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A so called “subdural haematoma” actually develops in the dural border cell layer, which belongs to the dura; a true intralaminar dural haematoma to our knowledge has not been reported.
A 29 year old right handed man presented with a 14 year history of intractable epilepsy, which did not respond to major antiepileptic drugs. He usually felt an epigastric rising sense as an aura, then stared blankly, and showed oroalimentary automatism. Postictal confusion persisted for several hours. The frequency of attacks ranged from several times a month to several times a day, and he had been taking phenytoin, phenobarbitone, and vigabatrin. During childhood, he had had severe febrile seizures.
No neurological deficit was found on detailed physical examination. Brain MRI (1.5 T) disclosed bilateral hippocampal and diffuse cortical atrophy, and sharp waves were seen in the right anterior temporal region on interictal EEG. Prolonged video-EEG monitoring, however, showed sharp waves in the right temporal region and slowing in the left temporal region. Interictal single photon emission tomography (SPECT) did not show asymmetry between the two temporal lobes. Preoperative routine laboratory examination, including a coagulation study, showed no abnormality. Bilateral depth electrodes were inserted into both temporal lobes on 19 May 1995; postoperative CT showed no haematoma. After confirmation of right temporal onset, right temporal lobectomy and amygdalohippocampectomy were performed 10 days later. Postoperatively, the patient awoke fully and CT showed no unexpected findings. The following day, however, he became drowsy and CT showed an extra-axial haematoma in the contralateral convexity (fig 1). A diagnosis of epidural haematoma was made and he underwent emergency left frontoparietal craniotomy; The bone flap showed no penetration mark from the skeletal fixator used during the previous surgery. There was no haematoma in the epidural space. Incision of the visible dura showed blood clots, which were partially removed by suction; a yellow membrane, which also seemed to be dura, was noted at the bottom of the haematoma cavity. There was no active focus of bleeding. After removal of all the haematoma, it was apparent that this yellow membrane lined the entire cavity, and to expose the pial surface, this inner dura was incised. At the margin of the haematoma cavity, the covering and lining membrane was merged in a single layer, below which was the surface of the brain. Biopsy was performed at the margin, around which the two layered membranes merged to form a single layered dura. Because it adhered tightly, the underlying yellow membrane was difficult to dissect from the pial surface, and so was isolated and left in place. Concern about blood oozing from the undersurface of the covering membrane led to the removal of this membrane. Duraplasty was performed, using lyophilised cadaveric dura. The patient’s postoperative course was uneventful, and he was discharged on the 7th postoperative day. Histological examination of the biopsy specimen showed separation of the dura and intralaminar dural haematoma (fig 2). There was no vascular malformation in the dura, but hippocampal sclerosis was found in the resected hippocampus. During two years of follow up, the patient remained seizure free without antiepileptic drugs.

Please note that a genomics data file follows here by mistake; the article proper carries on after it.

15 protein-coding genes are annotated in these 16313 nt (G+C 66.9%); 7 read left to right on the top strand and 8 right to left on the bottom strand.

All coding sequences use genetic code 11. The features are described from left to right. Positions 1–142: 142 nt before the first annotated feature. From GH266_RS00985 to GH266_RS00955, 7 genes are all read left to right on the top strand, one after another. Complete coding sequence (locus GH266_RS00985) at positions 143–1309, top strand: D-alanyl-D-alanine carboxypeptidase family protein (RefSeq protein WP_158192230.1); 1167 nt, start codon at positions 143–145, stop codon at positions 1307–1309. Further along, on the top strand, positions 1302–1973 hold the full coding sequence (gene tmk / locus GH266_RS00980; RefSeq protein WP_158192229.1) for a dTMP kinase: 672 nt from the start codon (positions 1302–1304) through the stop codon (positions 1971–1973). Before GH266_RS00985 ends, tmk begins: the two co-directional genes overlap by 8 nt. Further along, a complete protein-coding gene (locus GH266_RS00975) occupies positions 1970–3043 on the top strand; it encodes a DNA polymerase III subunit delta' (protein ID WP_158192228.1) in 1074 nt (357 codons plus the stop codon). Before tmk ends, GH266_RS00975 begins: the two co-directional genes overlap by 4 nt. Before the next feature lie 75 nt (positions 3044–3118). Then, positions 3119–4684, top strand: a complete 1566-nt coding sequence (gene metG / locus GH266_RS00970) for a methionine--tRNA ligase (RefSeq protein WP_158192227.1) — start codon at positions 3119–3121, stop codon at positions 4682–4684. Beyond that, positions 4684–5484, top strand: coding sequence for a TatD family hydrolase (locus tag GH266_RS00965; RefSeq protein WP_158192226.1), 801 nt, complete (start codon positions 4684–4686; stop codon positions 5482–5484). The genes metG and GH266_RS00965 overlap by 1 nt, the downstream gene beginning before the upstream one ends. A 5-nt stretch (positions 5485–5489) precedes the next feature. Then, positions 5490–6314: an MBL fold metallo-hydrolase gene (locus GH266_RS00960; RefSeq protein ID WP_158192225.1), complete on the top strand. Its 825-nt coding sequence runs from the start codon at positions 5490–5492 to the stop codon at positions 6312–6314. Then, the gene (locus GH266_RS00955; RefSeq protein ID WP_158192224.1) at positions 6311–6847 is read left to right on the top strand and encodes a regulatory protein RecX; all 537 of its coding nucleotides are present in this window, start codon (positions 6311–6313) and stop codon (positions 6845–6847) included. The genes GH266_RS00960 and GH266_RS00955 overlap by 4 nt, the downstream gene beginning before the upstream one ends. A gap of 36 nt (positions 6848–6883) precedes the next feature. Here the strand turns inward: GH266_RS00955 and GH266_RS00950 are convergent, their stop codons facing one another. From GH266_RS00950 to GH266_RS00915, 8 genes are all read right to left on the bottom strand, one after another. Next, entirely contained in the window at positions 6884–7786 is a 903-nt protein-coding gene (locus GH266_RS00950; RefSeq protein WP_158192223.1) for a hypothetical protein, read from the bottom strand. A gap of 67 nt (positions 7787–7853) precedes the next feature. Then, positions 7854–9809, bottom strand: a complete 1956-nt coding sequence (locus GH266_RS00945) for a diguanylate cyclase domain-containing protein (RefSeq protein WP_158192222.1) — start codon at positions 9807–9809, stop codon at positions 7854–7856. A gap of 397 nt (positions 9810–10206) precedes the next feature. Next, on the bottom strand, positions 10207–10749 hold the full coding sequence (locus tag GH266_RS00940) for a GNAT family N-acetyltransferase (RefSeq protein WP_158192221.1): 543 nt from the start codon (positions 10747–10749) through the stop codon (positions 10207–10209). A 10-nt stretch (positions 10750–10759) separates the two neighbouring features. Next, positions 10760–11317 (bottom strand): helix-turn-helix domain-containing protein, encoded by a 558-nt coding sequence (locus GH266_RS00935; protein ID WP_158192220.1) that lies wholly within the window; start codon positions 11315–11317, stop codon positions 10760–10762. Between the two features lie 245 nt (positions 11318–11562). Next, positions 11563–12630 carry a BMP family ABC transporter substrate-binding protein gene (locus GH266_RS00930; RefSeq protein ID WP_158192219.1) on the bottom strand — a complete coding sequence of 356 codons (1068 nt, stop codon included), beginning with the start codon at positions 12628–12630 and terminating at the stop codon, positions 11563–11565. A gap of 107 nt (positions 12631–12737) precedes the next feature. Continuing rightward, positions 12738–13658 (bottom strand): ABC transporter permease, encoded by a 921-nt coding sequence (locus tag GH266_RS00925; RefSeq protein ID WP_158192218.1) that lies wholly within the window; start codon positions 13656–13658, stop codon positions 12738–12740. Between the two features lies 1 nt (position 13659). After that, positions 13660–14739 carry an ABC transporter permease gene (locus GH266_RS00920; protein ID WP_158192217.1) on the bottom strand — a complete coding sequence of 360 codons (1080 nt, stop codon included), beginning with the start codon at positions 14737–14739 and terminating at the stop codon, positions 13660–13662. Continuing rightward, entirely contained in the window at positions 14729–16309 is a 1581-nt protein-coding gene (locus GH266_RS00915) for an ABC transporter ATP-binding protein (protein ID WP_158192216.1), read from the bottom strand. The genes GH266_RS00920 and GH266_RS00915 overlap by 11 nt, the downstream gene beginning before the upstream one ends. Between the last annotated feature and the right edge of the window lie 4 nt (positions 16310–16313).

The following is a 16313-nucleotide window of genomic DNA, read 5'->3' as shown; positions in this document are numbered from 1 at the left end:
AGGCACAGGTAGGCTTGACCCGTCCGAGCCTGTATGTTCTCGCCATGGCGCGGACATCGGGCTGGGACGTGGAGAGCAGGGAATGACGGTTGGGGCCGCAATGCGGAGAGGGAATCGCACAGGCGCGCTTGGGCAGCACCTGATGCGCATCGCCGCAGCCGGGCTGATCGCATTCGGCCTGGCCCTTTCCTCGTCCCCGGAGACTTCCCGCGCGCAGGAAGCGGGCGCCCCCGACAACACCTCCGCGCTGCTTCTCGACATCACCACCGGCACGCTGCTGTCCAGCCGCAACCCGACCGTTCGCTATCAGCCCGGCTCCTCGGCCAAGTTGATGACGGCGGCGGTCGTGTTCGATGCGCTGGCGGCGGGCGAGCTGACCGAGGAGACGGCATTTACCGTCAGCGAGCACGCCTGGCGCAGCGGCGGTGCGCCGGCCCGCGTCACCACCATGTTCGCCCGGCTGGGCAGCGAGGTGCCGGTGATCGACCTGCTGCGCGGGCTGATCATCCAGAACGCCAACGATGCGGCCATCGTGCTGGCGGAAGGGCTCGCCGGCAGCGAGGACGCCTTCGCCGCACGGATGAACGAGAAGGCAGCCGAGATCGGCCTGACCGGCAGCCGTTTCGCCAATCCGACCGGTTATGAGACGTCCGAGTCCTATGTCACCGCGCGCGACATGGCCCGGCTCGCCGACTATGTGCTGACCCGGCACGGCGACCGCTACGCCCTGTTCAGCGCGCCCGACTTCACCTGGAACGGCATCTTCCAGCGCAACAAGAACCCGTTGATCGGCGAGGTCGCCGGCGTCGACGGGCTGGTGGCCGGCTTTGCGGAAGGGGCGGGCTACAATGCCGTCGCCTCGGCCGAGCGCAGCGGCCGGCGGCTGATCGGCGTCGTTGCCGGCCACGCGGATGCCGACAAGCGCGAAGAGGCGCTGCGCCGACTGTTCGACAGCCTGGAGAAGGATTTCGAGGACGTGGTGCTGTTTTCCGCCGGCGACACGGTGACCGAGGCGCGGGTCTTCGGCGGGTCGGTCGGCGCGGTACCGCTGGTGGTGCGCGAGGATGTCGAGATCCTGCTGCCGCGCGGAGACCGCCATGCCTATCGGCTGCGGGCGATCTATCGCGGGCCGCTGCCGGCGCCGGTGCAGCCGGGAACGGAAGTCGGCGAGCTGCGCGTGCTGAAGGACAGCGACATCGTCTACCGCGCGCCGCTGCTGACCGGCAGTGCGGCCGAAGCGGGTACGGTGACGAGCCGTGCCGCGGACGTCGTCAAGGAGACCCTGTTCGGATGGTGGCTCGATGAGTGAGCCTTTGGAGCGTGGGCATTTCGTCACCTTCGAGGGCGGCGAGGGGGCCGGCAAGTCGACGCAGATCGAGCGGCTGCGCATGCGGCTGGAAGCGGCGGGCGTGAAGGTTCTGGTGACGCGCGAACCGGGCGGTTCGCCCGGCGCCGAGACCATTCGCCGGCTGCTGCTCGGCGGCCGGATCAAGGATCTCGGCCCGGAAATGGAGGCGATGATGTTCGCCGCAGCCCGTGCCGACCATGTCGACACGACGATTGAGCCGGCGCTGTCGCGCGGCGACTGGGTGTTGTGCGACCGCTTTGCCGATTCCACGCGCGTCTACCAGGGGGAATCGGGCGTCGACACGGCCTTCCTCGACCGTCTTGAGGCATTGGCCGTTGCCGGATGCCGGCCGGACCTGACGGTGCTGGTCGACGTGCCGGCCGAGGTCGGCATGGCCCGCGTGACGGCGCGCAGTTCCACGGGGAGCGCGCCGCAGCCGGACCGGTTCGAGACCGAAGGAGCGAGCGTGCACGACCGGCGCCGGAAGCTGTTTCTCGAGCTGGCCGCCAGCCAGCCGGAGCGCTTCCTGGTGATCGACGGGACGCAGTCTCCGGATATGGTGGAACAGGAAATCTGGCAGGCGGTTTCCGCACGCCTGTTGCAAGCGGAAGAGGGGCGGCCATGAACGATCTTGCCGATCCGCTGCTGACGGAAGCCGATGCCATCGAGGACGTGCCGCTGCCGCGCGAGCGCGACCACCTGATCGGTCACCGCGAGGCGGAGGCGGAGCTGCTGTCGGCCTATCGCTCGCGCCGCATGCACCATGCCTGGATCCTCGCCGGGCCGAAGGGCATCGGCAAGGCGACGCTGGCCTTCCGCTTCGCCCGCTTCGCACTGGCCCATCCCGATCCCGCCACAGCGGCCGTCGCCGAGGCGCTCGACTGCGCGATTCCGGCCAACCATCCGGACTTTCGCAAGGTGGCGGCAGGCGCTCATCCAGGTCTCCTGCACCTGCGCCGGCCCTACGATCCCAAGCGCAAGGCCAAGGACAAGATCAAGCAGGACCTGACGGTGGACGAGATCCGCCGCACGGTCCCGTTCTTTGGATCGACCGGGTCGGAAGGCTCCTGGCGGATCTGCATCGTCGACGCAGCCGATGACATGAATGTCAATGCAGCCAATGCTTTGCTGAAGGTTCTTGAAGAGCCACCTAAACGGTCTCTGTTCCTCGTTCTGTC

Cranial dura mater is a composite structure of cranial periosteum and dura propria; the second is composed of fibroblasts and a large amount of extracellular collagen, and the innermost part of the dura is formed by the dural border cell layer.1 The dura-arachnoid junction, identified as the subdural compartment (dural border layer), consists of avascular tissue with flake-like, relatively electron lucent cells stacked in several layers with narrow intercellular clefts.2 The dural border layer may be attached to the underlying arachnoid by an occasional cell junction. There is, however, no intervening space between the dural border cell layer and the arachnoid barrier cell layer that would correlate with what has been called the “subdural space.” A survey of reports describing the morphology of the inner and outer capsule of so called subdural haematomas shows that dural border cells are found in both parts of the capsule.1 These data support the view that what has been called a subdural haematoma is most often a lesion found within the layer formed by dural border cells.1
The reason for the postoperative delayed development of intralaminar dural haematoma contralaterally is unclear. Postoperative epidural haematomas developing contralaterally after supratentorial craniotomy have been reported.3 4 The mechanism of this complication was reported to be unclear. In hydrocephalus, these massive epidural haematomas are probably caused by dura-skull detachment when the brain volume is strikingly reduced by a decompressive procedure. On rare occasions, pins from the head rest may detach the dura and cause epidural haematomas.3
In our case, however, there was neither hydrocephalus, nor penetration marks from the pins of the skeletal fixator. We used a negative pressure drainage system epidurally in this case, which might exert negative pressure intracranially. The inner surface of the dura and the pia-arachnoid were difficult to separate during surgery, indicating prior change at the dura-arachnoid junction. There is a possibility that the developing haematoma splits at the dural fibrous layer instead of at the dural border cell layer. To the best of our knowledge, this is the first report of a haematoma occurring between split dura propria.
This work was supported by Seoul National University Hospital Research Fund.
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